A Danish wind turbine manufacturer is to build a new development and testing facility on the Isle of Wight. The firm today reported a lengthy backed up order list for its wares as the global push towards renewable energy facilities continues.
Vestas Wind Systems, with £5.7 billion worth of forward orders as of the end of June, will use some of the £77 million profit it has made in the first half of this year to fund the centre on the English Island-county, located off the South West Coast. To be operational in mid 2010, the facility will provide capacity for designing, manufacturing and testing new turbine blades which it claims will be the longest in the world.
Vestas already has production facilities on the Island having first touched down in 2000. It currently employs 1,100 staff there and this will rise to 1,500 by 2010. The blades currently made at the centre are exported to the US but the new ones will be compatible with the types of turbines being bought in the UK and thus will be sold here.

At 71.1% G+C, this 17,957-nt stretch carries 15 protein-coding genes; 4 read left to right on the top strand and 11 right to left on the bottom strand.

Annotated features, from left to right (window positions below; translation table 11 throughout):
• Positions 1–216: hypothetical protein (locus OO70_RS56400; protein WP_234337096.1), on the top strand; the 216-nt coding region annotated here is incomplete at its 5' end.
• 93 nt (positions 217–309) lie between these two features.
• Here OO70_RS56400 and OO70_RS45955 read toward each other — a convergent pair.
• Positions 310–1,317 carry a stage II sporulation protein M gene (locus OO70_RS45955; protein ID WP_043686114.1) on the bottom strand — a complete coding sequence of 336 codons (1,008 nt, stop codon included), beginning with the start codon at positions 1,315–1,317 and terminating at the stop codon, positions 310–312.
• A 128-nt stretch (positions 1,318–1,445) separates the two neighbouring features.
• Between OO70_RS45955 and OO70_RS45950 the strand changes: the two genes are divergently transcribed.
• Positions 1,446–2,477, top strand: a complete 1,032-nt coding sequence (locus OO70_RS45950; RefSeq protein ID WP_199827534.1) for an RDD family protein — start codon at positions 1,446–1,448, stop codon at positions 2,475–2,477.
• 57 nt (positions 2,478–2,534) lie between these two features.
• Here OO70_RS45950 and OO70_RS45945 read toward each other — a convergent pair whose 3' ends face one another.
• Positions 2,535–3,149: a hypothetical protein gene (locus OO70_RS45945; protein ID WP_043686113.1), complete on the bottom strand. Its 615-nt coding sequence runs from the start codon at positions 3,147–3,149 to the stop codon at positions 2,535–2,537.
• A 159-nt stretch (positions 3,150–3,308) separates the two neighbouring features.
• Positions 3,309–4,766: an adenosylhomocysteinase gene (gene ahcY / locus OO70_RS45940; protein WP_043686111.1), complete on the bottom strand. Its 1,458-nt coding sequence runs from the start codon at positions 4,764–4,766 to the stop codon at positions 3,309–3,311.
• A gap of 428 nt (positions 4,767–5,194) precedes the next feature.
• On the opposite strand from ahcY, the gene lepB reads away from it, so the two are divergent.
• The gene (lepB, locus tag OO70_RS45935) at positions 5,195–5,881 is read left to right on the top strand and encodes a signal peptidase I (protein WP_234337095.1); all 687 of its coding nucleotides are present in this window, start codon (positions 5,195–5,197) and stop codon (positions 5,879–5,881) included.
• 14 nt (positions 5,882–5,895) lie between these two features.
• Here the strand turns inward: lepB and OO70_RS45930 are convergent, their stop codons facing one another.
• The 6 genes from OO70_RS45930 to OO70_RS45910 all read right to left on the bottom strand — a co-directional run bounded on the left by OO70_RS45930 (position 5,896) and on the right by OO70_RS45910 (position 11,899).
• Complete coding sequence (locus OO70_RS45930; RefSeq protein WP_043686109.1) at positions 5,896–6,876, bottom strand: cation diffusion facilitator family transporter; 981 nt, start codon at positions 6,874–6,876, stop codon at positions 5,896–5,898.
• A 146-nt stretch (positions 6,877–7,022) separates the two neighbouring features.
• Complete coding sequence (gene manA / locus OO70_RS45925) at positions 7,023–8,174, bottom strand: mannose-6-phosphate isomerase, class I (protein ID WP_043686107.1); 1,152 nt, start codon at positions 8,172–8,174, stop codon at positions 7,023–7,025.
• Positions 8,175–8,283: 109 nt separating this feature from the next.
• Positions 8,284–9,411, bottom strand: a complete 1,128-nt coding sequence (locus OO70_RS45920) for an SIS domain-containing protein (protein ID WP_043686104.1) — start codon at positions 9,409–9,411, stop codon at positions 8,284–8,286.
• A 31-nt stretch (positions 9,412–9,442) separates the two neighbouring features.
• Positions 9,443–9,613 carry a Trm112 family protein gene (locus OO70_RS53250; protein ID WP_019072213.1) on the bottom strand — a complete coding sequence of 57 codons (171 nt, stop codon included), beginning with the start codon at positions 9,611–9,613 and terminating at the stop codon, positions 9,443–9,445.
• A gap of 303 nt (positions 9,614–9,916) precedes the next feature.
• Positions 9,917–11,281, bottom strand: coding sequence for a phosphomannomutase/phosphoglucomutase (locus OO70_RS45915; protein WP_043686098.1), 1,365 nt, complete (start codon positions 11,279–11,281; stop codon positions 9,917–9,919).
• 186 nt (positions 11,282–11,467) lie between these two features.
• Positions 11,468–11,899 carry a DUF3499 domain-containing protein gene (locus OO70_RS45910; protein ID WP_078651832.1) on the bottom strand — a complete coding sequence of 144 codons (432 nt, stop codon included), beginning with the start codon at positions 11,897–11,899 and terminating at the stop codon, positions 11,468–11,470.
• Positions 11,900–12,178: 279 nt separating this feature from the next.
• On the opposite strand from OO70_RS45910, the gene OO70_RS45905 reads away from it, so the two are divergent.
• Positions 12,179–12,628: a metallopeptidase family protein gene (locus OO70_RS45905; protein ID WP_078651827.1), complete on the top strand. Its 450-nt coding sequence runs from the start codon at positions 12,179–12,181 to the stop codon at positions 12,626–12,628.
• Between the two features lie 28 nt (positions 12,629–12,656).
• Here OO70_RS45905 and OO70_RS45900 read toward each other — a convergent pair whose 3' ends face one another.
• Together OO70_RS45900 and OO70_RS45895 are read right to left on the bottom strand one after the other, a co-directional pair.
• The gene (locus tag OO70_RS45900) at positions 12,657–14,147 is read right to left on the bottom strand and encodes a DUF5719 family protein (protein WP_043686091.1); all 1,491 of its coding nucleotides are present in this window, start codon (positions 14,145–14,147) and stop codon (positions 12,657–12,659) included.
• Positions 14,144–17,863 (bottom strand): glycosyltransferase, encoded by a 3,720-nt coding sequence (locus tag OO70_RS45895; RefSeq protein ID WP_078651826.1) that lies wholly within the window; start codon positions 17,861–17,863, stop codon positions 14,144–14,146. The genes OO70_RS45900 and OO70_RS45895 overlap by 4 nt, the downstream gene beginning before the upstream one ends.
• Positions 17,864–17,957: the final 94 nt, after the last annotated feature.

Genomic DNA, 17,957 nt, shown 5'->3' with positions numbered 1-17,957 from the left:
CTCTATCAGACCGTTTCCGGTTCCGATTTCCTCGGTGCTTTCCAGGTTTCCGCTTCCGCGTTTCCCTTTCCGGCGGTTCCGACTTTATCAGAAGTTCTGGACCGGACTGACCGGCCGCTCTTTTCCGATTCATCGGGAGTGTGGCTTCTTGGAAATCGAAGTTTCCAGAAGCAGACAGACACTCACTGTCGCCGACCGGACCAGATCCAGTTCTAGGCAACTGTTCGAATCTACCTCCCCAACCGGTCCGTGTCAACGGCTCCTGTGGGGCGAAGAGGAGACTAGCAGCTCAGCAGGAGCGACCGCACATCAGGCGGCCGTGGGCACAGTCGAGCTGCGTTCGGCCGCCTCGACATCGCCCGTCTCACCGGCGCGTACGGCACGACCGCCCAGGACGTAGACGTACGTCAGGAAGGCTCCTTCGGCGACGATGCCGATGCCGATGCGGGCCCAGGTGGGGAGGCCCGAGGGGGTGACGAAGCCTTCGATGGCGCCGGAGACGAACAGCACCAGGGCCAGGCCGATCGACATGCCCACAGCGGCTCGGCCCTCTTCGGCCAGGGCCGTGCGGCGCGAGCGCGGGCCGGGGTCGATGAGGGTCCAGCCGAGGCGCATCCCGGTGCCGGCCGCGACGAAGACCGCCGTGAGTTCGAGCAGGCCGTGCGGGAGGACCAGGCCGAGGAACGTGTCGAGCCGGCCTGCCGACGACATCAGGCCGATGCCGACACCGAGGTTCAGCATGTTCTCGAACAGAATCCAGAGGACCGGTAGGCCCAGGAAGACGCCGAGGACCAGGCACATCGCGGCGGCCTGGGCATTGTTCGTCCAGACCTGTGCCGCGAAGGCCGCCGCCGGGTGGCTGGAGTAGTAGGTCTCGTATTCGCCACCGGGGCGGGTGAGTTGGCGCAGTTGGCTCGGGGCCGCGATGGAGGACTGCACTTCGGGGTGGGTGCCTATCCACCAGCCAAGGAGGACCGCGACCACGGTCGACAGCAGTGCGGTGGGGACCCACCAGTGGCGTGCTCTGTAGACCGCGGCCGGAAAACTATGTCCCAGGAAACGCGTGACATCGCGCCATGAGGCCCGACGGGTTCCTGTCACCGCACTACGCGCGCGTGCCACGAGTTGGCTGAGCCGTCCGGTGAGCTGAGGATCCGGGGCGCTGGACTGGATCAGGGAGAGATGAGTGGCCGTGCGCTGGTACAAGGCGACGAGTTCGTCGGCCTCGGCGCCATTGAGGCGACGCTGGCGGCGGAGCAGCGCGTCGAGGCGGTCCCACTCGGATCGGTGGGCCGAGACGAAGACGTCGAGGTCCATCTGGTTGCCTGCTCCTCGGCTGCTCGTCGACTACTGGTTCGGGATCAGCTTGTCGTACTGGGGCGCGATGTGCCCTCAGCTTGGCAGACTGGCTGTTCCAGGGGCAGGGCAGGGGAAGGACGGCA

The firm said the development will form the “fifth major leg” of its research and development, adding to its facilities in India, Singapore, Denmark and the USA.
Vestas’ success adds weight to the call to arms from leading manufacturing analysts for more UK firms to enter the increasingly lucrative renewable technology market.
Ray O’Donoghue, national head of manufacturing at Barclay’s Commercial Bank, recently told The Manufacturer he would like to see “world-beating environmental technologies that the UK can sell on a global scale.” He cited the UK’s advances in motorsport as a development which could be channeled into the renewables industry.